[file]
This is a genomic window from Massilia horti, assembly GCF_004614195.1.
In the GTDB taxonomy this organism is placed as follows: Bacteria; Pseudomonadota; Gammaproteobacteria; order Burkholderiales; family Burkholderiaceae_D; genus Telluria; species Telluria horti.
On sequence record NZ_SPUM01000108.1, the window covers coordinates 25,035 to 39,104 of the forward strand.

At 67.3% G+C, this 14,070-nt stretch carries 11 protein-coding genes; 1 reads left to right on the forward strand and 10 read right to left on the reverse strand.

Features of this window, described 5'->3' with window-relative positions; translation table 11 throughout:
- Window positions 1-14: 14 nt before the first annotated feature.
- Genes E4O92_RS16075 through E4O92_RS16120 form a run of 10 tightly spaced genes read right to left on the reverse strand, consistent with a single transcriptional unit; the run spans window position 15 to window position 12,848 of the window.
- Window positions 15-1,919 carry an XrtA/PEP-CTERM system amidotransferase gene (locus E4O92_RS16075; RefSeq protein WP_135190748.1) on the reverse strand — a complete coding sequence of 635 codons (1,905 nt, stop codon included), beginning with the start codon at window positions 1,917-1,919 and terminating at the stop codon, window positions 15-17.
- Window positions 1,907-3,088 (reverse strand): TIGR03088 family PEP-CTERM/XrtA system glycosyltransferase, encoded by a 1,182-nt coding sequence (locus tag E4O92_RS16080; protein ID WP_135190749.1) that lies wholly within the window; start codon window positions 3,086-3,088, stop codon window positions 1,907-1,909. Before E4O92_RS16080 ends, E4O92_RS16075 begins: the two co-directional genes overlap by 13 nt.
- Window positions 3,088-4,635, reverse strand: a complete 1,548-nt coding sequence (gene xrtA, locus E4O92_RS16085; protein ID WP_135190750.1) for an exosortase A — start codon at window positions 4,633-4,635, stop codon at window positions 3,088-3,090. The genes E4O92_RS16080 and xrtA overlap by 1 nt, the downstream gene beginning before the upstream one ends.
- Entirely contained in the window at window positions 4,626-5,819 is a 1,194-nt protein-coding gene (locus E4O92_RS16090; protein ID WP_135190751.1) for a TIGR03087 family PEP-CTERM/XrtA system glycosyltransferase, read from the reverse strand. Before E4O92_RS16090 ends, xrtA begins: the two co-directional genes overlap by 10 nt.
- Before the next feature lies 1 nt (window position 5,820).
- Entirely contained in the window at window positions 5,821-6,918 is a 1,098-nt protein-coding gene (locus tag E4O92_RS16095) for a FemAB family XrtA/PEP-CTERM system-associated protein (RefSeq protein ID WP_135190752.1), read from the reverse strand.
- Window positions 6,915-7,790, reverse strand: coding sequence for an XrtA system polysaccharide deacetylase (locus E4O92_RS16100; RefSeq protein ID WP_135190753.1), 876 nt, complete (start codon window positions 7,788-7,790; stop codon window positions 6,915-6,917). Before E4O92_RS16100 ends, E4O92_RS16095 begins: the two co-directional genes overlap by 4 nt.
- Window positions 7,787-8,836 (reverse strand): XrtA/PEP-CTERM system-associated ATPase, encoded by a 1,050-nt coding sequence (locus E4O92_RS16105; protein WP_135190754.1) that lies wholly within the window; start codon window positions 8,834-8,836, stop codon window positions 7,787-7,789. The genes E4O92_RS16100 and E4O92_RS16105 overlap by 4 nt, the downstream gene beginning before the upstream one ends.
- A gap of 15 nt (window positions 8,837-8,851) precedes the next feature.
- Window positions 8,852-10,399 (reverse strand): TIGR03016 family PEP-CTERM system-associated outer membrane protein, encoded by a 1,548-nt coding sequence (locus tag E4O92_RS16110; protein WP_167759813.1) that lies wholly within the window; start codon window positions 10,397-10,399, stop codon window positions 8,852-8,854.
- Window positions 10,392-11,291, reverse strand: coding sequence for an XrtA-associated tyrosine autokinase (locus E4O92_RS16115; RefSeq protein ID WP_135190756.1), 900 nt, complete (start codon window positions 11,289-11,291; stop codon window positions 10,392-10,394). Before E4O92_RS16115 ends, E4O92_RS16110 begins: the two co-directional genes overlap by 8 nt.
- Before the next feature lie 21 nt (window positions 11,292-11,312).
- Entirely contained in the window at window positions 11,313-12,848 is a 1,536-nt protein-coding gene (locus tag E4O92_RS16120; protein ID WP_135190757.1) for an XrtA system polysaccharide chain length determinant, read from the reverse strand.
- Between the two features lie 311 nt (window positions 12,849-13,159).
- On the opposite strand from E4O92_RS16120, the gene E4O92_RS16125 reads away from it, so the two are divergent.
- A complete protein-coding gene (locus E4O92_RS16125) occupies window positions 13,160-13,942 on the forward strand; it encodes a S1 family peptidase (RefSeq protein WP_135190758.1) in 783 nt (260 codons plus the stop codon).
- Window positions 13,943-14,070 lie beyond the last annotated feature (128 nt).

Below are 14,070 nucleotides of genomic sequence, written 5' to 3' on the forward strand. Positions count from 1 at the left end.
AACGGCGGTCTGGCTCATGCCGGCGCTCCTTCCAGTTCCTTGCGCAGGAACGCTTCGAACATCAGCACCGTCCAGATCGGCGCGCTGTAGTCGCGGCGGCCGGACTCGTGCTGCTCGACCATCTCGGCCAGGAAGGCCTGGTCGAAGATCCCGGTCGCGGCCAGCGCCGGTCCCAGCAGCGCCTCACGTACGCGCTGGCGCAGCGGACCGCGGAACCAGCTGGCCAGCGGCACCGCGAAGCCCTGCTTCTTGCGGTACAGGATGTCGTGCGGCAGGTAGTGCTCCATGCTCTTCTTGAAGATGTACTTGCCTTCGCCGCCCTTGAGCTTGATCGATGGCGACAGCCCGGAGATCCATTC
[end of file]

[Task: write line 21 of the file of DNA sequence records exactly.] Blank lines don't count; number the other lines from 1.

- Between the two features lie 311 nt (window positions 12,849-13,159).